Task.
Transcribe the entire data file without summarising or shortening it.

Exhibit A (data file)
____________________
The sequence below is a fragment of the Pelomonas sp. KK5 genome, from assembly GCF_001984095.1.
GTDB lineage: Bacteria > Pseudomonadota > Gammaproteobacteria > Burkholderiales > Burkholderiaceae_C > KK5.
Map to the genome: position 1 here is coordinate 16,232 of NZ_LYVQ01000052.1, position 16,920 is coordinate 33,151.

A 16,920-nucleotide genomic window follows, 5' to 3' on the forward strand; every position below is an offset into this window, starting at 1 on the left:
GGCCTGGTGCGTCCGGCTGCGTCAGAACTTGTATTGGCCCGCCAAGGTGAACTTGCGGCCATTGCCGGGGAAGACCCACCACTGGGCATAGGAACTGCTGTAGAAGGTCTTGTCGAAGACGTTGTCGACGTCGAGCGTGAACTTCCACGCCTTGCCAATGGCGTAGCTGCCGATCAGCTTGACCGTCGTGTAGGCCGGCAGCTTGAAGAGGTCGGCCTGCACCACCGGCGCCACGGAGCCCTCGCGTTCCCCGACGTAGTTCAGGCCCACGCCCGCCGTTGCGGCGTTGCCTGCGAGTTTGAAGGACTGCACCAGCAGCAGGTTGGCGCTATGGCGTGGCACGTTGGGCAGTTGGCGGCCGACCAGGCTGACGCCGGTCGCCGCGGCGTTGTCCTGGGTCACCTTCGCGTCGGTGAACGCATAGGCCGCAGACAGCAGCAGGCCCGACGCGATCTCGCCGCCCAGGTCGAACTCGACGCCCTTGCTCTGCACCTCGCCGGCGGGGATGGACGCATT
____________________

The sequence below is a fragment of the Pelomonas sp. KK5 genome, from assembly GCF_001984095.1.
GTDB lineage: Bacteria > Pseudomonadota > Gammaproteobacteria > Burkholderiales > Burkholderiaceae_C > KK5.
Map to the genome: position 1 here is coordinate 16,232 of NZ_LYVQ01000052.1, position 16,920 is coordinate 33,151.

A 16,920-nucleotide genomic window follows, 5' to 3' on the forward strand; every position below is an offset into this window, starting at 1 on the left:
GGCCTGGTGCGTCCGGCTGCGTCAGAACTTGTATTGGCCCGCCAAGGTGAACTTGCGGCCATTGCCGGGGAAGACCCACCACTGGGCATAGGAACTGCTGTAGAAGGTCTTGTCGAAGACGTTGTCGACGTCGAGCGTGAACTTCCACGCCTTGCCAATGGCGTAGCTGCCGATCAGCTTGACCGTCGTGTAGGCCGGCAGCTTGAAGAGGTCGGCCTGCACCACCGGCGCCACGGAGCCCTCGCGTTCCCCGACGTAGTTCAGGCCCACGCCCGCCGTTGCGGCGTTGCCTGCGAGTTTGAAGGACTGCACCAGCAGCAGGTTGGCGCTATGGCGTGGCACGTTGGGCAGTTGGCGGCCGACCAGGCTGACGCCGGTCGCCGCGGCGTTGTCCTGGGTCACCTTCGCGTCGGTGAACGCATAGGCCGCAGACAGCAGCAGGCCCGACGCGATCTCGCCGCCCAGGTCGAACTCGACGCCCTTGCTCTGCACCTCGCCGGCGGGGATGGACGCATT